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  1. Frege Plagiarized the Stoics.Susanne Bobzien - 2021 - In Fiona Leigh (ed.), Themes in Plato, Aristotle, and Hellenistic Philosophy, Keeling Lectures 2011-2018. University of Chicago Press. pp. 149-206.
    In this essay, I argue that Frege plagiarized the Stoics --and I mean exactly that-- on a large scale in his work on the philosophy of logic and language as written mainly between 1890 and his death in 1925 (much of which published posthumously) and possibly earlier. I use ‘plagiarize' (or 'plagiarise’) merely as a descriptive term. The essay is not concerned with finger pointing or casting moral judgement. The point is rather to demonstrate carefully by means of detailed evidence (...)
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  2. Demonstration and the Indemonstrability of the Stoic Indemonstrables.Susanne Bobzien - 2020 - Phronesis 65 (3):355-378.
    Since Mates’ seminal Stoic Logic there has been uncertainty and debate about how to treat the term anapodeiktos when used of Stoic syllogisms. This paper argues that the customary translation of anapodeiktos by ‘indemonstrable’ is accurate, and it explains why this is so. At the heart of the explanation is an argument that, contrary to what is commonly assumed, indemonstrability is rooted in the generic account of the Stoic epistemic notion of demonstration. Some minor insights into Stoic logic ensue.
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  3. Stoic Logic and Multiple Generality.Susanne Bobzien & Simon Shogry - 2020 - Philosophers' Imprint 20 (31):1-36.
    We argue that the extant evidence for Stoic logic provides all the elements required for a variable-free theory of multiple generality, including a number of remarkably modern features that straddle logic and semantics, such as the understanding of one- and two-place predicates as functions, the canonical formulation of universals as quantified conditionals, a straightforward relation between elements of propositional and first-order logic, and the roles of anaphora and rigid order in the regimented sentences that express multiply general propositions. We consider (...)
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  4. What Do Our Impressions Say? The Stoic Theory of Perceptual Content and Belief Formation.Simon Shogry - 2019 - Apeiron 52 (1):29-63.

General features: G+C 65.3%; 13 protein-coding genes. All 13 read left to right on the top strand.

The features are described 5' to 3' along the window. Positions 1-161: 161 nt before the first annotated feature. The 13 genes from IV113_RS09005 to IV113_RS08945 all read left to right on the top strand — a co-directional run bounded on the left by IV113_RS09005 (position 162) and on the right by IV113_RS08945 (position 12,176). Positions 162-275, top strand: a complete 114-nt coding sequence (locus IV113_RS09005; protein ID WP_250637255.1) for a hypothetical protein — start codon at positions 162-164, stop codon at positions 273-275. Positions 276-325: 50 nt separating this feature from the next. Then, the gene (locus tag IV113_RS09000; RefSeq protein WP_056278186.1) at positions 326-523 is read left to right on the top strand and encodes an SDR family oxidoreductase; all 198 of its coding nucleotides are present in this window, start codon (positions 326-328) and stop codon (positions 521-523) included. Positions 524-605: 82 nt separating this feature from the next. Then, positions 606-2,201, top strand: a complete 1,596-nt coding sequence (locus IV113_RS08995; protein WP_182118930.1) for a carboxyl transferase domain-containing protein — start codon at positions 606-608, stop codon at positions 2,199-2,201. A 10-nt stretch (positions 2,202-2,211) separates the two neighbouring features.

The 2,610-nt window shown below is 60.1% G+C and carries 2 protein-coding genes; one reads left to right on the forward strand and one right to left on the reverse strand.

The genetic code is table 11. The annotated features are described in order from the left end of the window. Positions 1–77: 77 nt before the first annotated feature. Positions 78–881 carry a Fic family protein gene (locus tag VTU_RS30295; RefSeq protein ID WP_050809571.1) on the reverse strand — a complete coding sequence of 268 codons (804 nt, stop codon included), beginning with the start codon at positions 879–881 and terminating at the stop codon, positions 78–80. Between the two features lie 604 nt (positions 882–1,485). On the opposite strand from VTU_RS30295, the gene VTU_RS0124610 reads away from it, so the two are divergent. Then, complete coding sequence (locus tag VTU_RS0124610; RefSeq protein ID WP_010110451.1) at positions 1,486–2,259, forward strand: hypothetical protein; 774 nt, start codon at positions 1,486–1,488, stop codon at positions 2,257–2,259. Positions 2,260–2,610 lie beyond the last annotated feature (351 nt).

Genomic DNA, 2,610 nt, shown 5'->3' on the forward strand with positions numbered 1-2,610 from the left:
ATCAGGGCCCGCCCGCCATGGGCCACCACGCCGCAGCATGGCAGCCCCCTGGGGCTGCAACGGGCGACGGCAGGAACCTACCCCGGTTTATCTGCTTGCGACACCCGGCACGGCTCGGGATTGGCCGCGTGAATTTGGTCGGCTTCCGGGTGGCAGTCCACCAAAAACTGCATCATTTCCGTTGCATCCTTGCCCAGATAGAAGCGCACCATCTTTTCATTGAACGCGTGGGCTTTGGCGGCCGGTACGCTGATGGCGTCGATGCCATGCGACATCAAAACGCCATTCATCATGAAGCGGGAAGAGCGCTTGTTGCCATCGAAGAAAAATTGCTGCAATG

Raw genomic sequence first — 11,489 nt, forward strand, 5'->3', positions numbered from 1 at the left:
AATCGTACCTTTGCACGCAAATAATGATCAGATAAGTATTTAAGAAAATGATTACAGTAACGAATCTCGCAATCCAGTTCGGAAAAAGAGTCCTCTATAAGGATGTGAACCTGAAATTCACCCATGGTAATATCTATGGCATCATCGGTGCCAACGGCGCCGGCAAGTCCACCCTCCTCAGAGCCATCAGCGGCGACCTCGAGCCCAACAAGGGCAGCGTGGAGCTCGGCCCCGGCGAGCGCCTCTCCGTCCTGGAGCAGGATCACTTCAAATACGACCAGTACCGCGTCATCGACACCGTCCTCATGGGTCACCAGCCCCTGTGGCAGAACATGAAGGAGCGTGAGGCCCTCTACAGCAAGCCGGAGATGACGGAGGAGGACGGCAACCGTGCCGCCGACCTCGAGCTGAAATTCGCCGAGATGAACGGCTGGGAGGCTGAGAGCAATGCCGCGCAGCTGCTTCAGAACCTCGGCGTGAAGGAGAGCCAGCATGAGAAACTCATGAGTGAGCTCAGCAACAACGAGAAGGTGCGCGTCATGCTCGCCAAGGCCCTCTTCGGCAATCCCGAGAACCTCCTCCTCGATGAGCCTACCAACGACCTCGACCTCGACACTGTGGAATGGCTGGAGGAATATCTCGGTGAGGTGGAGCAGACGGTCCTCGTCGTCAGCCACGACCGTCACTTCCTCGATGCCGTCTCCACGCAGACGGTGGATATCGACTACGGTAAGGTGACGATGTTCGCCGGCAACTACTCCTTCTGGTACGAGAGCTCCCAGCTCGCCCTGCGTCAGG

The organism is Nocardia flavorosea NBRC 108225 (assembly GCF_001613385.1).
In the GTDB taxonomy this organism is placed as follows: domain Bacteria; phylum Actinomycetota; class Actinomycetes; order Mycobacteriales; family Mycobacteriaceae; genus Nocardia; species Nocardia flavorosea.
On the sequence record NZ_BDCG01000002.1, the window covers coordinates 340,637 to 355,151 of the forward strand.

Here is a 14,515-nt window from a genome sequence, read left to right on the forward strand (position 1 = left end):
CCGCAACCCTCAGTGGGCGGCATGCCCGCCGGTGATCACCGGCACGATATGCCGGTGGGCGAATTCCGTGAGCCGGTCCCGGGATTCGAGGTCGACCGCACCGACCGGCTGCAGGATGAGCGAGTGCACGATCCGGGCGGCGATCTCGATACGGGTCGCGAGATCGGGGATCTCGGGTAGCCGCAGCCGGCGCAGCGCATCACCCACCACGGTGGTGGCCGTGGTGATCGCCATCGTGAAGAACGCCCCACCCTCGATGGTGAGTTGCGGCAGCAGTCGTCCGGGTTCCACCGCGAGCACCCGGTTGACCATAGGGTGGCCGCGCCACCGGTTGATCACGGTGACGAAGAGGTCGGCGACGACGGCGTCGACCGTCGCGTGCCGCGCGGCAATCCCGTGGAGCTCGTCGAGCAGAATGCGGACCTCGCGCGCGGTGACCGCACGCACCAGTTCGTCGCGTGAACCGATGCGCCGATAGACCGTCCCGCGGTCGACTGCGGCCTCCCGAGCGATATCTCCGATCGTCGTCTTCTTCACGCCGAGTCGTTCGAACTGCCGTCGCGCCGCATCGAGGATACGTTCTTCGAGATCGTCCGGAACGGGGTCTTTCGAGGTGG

Here I propose an interpretation of the ancient Stoic psychological theory on which (i) the concepts that an adult human possesses affect the content of the perceptual impressions (φαντασίαι αἰσθητικαί) she forms, and (ii) the content of such impressions is exhausted by an ‘assertible’ (ἀξίωμα) of suitable complexity. What leads the Stoics to accept (i) and (ii), I argue, is their theory of assent and belief formation, which requires that the perceptual impression communicate information suitable to serve as the content (...)
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  5. Necessity, Possibility and Determinism in Stoic Thought.Vanessa de Harven - 2016 - In Max Cresswel, Edwin Mares & Adriane Rini (eds.), Logical Modalities from Aristotle to Carnap: The Story of Necessity. Cambridge: Cambridge University Press. pp. 70-90.
    At the heart of the Stoic theory of modality is a strict commitment to bivalence, even for future contingents. A commitment to both future truth and contingency has often been thought paradoxical. This paper argues that the Stoic retreat from necessity is successful. it maintains that the Stoics recognized three distinct senses of necessity and possibility: logical, metaphysical and providential. Logical necessity consists of truths that are knowable a priori. Metaphysical necessity consists of truths that are knowable a posteriori, a (...)